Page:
The cost of Mental Health in Namibia


ON October 10, the globe observes World Mental Health Day, this year’s commemorations will be held under the theme: Making Mental Health and Well-Being a Global Priority.

Schizophrenia patient *Jonathan Blauuw (32) (not real name) points out the class disparity in access to mental health in Namibia.

Namibia, with a Gini –coefficient of 0.59, is ranked as one of the most unequal countries in the world.

This wealth disparity translates into unequal access to health care in general and access to mental health care as
a topical issue that has lately been mainstreamed in order to break down stigma and create awareness.

“You should be able to fork out at least N$ 4000 per day at a private health center in Namibia”, Blauuw informs Confidente.

Services at the state hospital are free of charge.


I was diagnosed with Schizophrenia five years ago and my stay at the Windhoek Central Hospital Mental Health Centre was more traumatic than healing.

The place was like a prison and health care you get from nurses is not up to standard.

I am lucky because I come from a relatively well-off family but you would notice other patients being dropped and not receiving visitation from their loved ones.

There are different categories of mental health patients, from the most severe, to the moderately mild.

But they are all lumped in together, this made my stay there unbearable!

For me, I do not really trust the specialists in mental health because they are quick to diagnose and put one on medication.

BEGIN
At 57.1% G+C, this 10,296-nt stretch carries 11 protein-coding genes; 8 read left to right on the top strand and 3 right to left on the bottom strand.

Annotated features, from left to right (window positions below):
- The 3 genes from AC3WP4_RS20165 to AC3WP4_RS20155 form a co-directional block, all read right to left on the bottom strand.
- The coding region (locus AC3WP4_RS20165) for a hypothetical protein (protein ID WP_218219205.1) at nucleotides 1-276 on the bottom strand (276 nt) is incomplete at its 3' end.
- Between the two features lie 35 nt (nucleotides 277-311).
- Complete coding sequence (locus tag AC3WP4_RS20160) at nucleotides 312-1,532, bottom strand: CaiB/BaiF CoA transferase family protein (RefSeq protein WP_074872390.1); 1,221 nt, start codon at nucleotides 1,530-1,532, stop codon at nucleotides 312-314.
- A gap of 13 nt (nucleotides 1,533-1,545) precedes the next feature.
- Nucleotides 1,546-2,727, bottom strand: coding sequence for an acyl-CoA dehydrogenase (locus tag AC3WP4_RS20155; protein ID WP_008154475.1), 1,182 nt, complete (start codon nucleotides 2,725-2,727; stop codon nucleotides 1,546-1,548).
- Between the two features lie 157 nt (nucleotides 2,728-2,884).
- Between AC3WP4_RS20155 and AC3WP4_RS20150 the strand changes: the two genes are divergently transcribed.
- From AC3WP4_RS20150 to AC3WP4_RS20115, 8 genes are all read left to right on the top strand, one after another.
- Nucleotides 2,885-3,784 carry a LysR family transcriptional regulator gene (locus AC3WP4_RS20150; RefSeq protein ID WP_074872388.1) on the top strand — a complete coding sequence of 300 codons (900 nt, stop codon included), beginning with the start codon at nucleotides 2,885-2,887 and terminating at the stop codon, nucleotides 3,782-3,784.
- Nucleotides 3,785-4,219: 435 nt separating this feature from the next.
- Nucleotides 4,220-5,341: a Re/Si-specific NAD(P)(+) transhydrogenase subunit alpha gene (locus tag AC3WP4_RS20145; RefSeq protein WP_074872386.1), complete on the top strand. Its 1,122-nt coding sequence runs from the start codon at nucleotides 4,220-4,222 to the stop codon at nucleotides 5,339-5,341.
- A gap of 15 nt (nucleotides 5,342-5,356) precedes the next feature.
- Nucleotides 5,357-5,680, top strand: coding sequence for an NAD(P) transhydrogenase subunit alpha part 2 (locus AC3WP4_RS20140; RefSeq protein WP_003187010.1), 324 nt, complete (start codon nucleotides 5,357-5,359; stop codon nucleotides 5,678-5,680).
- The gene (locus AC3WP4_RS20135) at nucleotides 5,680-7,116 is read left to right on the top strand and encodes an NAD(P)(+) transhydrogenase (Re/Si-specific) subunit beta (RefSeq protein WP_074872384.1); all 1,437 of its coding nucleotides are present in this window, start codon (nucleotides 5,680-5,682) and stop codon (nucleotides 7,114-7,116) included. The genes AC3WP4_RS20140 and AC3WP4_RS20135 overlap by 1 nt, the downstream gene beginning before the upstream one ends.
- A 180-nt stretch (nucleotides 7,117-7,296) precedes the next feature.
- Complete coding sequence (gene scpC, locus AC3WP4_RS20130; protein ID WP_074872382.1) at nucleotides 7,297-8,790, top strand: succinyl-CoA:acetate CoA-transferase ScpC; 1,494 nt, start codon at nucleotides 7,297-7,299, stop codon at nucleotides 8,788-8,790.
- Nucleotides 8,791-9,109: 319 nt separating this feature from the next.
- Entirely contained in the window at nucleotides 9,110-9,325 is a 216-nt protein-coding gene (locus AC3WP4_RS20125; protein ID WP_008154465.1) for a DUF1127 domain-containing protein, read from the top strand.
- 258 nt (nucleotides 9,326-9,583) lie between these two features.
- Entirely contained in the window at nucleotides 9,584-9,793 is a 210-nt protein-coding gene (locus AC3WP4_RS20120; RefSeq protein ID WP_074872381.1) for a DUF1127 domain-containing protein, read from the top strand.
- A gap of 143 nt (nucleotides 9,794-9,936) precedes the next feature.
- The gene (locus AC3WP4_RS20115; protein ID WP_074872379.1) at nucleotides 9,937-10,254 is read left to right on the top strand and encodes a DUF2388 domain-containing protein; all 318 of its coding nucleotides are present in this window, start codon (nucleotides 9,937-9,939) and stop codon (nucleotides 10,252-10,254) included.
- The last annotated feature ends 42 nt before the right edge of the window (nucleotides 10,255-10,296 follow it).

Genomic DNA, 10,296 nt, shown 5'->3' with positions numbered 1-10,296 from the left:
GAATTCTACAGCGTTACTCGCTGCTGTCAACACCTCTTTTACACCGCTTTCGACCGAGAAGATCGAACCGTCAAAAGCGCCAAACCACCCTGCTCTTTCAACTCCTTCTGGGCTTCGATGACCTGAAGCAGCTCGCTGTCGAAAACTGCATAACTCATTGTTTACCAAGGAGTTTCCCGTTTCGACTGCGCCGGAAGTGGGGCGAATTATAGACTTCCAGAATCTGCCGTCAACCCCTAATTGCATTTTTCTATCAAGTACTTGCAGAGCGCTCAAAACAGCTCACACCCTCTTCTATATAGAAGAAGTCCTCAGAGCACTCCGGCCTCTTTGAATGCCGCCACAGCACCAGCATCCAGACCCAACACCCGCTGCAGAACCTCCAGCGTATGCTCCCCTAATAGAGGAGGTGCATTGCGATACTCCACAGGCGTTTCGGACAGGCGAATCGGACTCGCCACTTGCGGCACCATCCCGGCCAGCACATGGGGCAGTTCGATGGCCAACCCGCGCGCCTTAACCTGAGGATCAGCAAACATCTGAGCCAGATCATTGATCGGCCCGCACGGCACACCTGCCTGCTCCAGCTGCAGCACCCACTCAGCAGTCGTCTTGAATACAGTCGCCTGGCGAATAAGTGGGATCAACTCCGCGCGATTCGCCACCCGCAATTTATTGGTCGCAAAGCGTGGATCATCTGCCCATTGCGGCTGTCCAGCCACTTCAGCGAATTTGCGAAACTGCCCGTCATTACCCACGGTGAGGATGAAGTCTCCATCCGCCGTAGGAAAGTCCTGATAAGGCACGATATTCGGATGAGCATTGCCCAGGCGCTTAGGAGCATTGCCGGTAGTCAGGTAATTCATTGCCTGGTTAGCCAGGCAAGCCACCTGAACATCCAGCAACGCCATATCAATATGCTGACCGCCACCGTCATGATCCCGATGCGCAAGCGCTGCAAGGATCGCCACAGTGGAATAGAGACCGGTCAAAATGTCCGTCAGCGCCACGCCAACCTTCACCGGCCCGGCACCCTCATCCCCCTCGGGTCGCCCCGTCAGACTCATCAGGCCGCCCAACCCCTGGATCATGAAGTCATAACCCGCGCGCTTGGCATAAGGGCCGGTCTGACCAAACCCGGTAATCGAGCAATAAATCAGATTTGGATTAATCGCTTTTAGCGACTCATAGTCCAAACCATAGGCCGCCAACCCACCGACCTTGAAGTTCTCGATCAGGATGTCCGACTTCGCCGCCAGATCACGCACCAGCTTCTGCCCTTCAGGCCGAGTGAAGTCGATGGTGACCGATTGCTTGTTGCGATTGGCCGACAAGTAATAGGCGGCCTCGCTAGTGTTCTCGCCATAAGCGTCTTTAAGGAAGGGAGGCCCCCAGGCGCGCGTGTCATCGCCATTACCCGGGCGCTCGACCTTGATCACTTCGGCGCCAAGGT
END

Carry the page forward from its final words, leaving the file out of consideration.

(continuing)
This medication can have detrimental side-effects because doctors use a method of trial and error and when not supervised appropriately the medication can actually make one worse.

I would say a strong social support system is very important in the healing process of a mental health patient.


Various medications are used to treat various mental health disorders;

however, specialists say there is a risk attached in seeking these medications at public health facilities.

According to psychologist Iani De Kock, although it is cheaper or even free to get medication at a public health center such as the state hospital the medication might not always be available.

“You might have stabilized on one medication but you won’t be able to get it for the next two months,” De Kock informed Confidente.

‘A majority of Namibians do not have access to private mental health care and due to that have to settle for state care which does not provide one with all the needs they require whether it be medication, rehabilitation or therapy.

Renowned psychologist Dr. Shaun Whittaker echoes De Kock sentiments however, according to Whittaker medication should only be used in the most extreme cases.

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“I believe and studies have shown that a sufficient diet, a healthy lifestyle with healthy relationships and consistent exercise can do a lot for you than medication can,” Whittaker suggests.


A mental health patient who chose to speak on condition of anonymity said he spends no less than N$ 4000 on the various medication to treat his depression, anxiety and sleeping disorder.

The legal profession by training lost his medical aid when he lost his job at one on Namibia’s leading parastatals.

According to him he had a drug abuse problem that de-generated into a mental health disorder even though he has been sober for the past eight years he says he still experiences the after effects of his over twenty years of alcohol and drug abuse.


“Yes treatment is expensive but I have to be on medication to save my life, I spent a lot but it is not as much compared to what I spent on my drug of choice which used to be cocaine, weed and alcohol.


Alcoholism is broadly any drinking that results in significant mental or physical health problems.